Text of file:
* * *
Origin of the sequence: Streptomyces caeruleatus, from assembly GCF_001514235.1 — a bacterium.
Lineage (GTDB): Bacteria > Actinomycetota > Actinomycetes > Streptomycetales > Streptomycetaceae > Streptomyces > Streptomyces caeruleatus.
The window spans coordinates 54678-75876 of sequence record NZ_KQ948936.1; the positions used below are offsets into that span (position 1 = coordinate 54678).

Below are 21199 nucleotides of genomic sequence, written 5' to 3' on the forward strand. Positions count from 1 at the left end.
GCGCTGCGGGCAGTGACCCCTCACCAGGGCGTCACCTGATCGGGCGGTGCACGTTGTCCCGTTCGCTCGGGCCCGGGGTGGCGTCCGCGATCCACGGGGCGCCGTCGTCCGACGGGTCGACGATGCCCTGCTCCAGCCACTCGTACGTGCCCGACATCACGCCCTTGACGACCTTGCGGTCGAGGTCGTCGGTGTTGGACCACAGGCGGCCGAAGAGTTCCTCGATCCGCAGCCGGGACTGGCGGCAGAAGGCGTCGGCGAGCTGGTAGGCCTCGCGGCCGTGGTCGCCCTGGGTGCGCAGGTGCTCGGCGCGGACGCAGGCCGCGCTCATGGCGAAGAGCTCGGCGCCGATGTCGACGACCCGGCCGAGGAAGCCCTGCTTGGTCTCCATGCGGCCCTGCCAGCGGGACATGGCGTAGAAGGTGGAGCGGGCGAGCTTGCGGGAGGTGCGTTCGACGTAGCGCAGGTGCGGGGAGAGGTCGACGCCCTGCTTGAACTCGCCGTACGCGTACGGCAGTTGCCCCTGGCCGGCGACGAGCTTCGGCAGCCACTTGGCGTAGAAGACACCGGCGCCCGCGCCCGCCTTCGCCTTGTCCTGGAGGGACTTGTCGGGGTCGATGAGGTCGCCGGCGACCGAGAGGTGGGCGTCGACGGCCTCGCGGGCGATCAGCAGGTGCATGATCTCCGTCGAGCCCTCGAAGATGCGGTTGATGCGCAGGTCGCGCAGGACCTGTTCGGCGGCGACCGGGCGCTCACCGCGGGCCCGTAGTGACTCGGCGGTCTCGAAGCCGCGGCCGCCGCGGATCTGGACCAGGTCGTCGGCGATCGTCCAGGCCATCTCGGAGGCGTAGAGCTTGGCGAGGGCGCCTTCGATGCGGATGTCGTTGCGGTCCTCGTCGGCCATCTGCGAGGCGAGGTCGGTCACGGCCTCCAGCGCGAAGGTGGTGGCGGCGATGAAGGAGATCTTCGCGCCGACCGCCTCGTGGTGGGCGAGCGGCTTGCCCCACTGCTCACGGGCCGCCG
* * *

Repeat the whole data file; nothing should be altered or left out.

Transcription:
Origin of the sequence: Streptomyces caeruleatus, from assembly GCF_001514235.1 — a bacterium.
Lineage (GTDB): Bacteria > Actinomycetota > Actinomycetes > Streptomycetales > Streptomycetaceae > Streptomyces > Streptomyces caeruleatus.
The window spans coordinates 54678-75876 of sequence record NZ_KQ948936.1; the positions used below are offsets into that span (position 1 = coordinate 54678).

Below are 21199 nucleotides of genomic sequence, written 5' to 3' on the forward strand. Positions count from 1 at the left end.
GCGCTGCGGGCAGTGACCCCTCACCAGGGCGTCACCTGATCGGGCGGTGCACGTTGTCCCGTTCGCTCGGGCCCGGGGTGGCGTCCGCGATCCACGGGGCGCCGTCGTCCGACGGGTCGACGATGCCCTGCTCCAGCCACTCGTACGTGCCCGACATCACGCCCTTGACGACCTTGCGGTCGAGGTCGTCGGTGTTGGACCACAGGCGGCCGAAGAGTTCCTCGATCCGCAGCCGGGACTGGCGGCAGAAGGCGTCGGCGAGCTGGTAGGCCTCGCGGCCGTGGTCGCCCTGGGTGCGCAGGTGCTCGGCGCGGACGCAGGCCGCGCTCATGGCGAAGAGCTCGGCGCCGATGTCGACGACCCGGCCGAGGAAGCCCTGCTTGGTCTCCATGCGGCCCTGCCAGCGGGACATGGCGTAGAAGGTGGAGCGGGCGAGCTTGCGGGAGGTGCGTTCGACGTAGCGCAGGTGCGGGGAGAGGTCGACGCCCTGCTTGAACTCGCCGTACGCGTACGGCAGTTGCCCCTGGCCGGCGACGAGCTTCGGCAGCCACTTGGCGTAGAAGACACCGGCGCCCGCGCCCGCCTTCGCCTTGTCCTGGAGGGACTTGTCGGGGTCGATGAGGTCGCCGGCGACCGAGAGGTGGGCGTCGACGGCCTCGCGGGCGATCAGCAGGTGCATGATCTCCGTCGAGCCCTCGAAGATGCGGTTGATGCGCAGGTCGCGCAGGACCTGTTCGGCGGCGACCGGGCGCTCACCGCGGGCCCGTAGTGACTCGGCGGTCTCGAAGCCGCGGCCGCCGCGGATCTGGACCAGGTCGTCGGCGATCGTCCAGGCCATCTCGGAGGCGTAGAGCTTGGCGAGGGCGCCTTCGATGCGGATGTCGTTGCGGTCCTCGTCGGCCATCTGCGAGGCGAGGTCGGTCACGGCCTCCAGCGCGAAGGTGGTGGCGGCGATGAAGGAGATCTTCGCGCCGACCGCCTCGTGGTGGGCGAGCGGCTTGCCCCACTGCTCACGGGCCGCCG